3 things banks should do to help eliminate payday lending

And 3 ways enduring distrust impacts low-income communities

The cost of using payday lending not only negatively impacts the consumer, but the broader economy as well, and banks can do more to eliminate the harmful effects of nonbanking.

Yet, banks continue to struggle to gain the trust and business of the working class or those living in poverty, many of whom are minorities and more likely to engage in payday lending, according to a Forefront article put out today by Michelle Park about her interview with Bonnie Blankenship, community development advisor at the Federal Reserve Bank of Cleveland.

“Generally, unbanked and underbanked individuals are the working poor or those living in poverty,” Blankenship said. “Many of these individuals have become accustomed to using payday lenders or check-cashing services as their financial institutions.”

Here are some of the disadvantages Blankenship sees to not using a bank:

1. Extra fees:

“It’s typical that somebody will pay higher fees for general banking services such as check cashing or obtaining money orders,” Blankenship said. “A 2008 study by the Brookings Institution found that a worker can pay as much as $40,000 in fees over the course of his career by using check-cashing services rather than having a checking account.”

2. Lack of economic growth:

“Unless you’re already wealthy and you have enough cash to buy a home, without a banking relationship to build wealth, you’re not in a position to establish credit, and you will have a hard time obtaining a loan and purchasing a home,” Blankenship said. “I do believe that homeownership can be one mechanism for wealth building.”

“I think the number of unbanked and underbanked is a challenge for all of society because if you’re not moving up through the economy, you’re not participating in overall economic growth,” she said.

3. Inability to build Credit:

“Individuals without a banking relationship are prone to paying higher interest rates,” Blankenship said. “It’s also difficult for them to establish credit for mortgages, and there’s a lack of ability to store their money away from their residences.”

So these are the problems, but where, then, lies the solution? Blankenship has the answer to that as well. The answer, however, is not one sided. Efforts must be made by both bank and the community to meet in a place where the situation can improve.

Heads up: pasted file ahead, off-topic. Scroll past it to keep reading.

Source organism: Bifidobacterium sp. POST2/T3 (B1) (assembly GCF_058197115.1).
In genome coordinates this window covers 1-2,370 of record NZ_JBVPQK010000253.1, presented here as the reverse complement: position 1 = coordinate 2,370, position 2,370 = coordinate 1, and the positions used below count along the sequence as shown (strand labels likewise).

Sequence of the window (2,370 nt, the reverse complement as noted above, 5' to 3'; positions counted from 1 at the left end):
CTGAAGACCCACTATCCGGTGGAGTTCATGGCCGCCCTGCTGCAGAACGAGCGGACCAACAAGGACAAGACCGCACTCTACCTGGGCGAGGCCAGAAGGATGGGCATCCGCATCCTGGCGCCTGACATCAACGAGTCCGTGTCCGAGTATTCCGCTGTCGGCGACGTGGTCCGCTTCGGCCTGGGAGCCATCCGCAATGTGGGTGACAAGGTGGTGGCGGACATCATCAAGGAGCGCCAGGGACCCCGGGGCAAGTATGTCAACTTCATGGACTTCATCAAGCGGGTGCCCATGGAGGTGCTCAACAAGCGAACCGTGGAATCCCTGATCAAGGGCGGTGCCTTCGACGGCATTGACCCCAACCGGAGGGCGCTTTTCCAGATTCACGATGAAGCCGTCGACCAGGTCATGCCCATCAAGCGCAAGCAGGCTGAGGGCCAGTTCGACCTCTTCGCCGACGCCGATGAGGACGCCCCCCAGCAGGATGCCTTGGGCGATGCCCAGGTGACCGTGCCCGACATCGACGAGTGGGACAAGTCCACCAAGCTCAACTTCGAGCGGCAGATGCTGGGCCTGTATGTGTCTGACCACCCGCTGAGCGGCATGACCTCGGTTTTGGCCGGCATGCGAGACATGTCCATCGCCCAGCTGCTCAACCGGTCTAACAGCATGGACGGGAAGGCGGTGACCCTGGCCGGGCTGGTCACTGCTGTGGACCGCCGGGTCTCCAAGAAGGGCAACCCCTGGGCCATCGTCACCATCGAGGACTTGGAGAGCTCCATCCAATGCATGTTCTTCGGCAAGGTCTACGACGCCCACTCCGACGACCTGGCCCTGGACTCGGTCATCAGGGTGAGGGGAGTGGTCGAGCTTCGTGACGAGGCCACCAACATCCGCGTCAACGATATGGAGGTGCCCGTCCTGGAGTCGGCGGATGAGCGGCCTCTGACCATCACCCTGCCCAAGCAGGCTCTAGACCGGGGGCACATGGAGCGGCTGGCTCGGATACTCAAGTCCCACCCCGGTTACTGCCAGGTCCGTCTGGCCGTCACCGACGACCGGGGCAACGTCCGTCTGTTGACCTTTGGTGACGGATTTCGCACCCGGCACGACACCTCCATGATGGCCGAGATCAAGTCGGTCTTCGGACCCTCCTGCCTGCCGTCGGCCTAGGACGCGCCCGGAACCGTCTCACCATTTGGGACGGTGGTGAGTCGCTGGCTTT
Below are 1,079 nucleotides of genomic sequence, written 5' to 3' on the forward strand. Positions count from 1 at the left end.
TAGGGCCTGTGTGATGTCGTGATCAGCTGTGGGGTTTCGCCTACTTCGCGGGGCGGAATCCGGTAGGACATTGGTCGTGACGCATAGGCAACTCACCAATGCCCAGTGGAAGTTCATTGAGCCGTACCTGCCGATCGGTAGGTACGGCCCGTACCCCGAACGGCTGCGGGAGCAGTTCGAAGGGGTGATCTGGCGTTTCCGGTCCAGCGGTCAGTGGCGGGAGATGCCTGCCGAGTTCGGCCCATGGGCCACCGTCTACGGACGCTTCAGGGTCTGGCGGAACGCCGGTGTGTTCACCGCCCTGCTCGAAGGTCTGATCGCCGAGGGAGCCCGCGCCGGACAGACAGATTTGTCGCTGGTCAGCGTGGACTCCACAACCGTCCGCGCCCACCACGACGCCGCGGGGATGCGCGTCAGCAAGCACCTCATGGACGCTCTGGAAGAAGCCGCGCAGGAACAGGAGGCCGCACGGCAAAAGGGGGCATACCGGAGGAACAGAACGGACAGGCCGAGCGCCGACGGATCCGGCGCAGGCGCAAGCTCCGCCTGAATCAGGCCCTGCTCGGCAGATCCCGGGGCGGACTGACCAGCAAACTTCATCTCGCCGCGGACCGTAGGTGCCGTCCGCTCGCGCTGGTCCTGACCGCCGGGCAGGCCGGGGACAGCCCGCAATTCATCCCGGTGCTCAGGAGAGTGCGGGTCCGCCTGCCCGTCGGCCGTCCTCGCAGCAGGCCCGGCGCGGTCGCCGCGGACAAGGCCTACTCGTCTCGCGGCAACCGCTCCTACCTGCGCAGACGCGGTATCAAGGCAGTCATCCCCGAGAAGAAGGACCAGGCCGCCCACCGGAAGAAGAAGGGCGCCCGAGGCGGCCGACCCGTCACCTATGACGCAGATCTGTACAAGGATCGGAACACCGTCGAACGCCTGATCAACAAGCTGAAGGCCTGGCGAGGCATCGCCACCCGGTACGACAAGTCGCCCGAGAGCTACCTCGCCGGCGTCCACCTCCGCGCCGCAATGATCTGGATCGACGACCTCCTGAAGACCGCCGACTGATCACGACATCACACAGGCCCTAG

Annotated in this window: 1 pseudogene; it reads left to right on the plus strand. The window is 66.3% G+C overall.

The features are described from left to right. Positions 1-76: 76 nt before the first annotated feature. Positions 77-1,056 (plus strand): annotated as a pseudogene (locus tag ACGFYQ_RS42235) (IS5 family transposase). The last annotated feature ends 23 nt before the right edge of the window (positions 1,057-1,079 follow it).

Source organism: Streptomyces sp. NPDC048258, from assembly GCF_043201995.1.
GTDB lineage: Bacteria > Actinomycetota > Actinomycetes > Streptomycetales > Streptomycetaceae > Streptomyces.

The Hispanic population has become a catalyst for the U.S. housing market, and data released in 2015 by Better Homes and Gardens Real Estate and the National Association of Hispanic Real Estate Professionals shows that Hispanic women, in particular, are essential to unlocking this buying power, based on their perceived roles within the household.

Before being able to lend to Hispanics, however, lenders must do what they can to earn the trust of a population who, traditionally, does not use banks. 

Here are 3 tips Blankenship gives for gaining the trust of the unbanked population:

1. Banks offer smaller loans:

“I know that payday lenders are looked at in a very negative way, but they are supplying a need for some individuals,” Blankenship said. “If there were a way these entities could be monitored so that the interest rates are not as high, where the fees are not as great, where somebody is not in a perpetual cycle of not getting his or her loan paid because the fees and the rates are so high, that would fulfill a need.”

“It would be terrific if we could figure out a way to encourage mainstream financial institutions to offer small-dollar loan products and to make them accessible,” she said. “Doing so would help people build a credit score.”

In June, the Consumer Financial Protection Bureau proposed a law that would limit payday, vehicle title and certain high-cost installment loans.

2. Take financial classes:

This advice is directed toward nonbankers, in order to make them both more comfortable and more familiar with the banking system.

“I tell many people who don’t have conventional banking relationships to look up and attend free financial fitness days,” Blankenship said. “I also tell people that Community Reinvestment Act officers will meet with customers. I’ve seen them work one on one to talk about products that are available.”

3. Strategize bank locations:

“The role that I see people and businesses and financial institutions playing is to ensure that community branches remain in low- and moderate-income neighborhoods so people have access to a local financial institution,” Blankenship said.

“The Fourth Federal Reserve District in Dayton, Ohio, the Human Relations Council [is] working with financial institutions and looking very closely at branches that will be closing or where there’s a threat of closures,” she said. “The council wants to make sure there’s the ability in low and moderate income neighborhoods to access financial institutions.”

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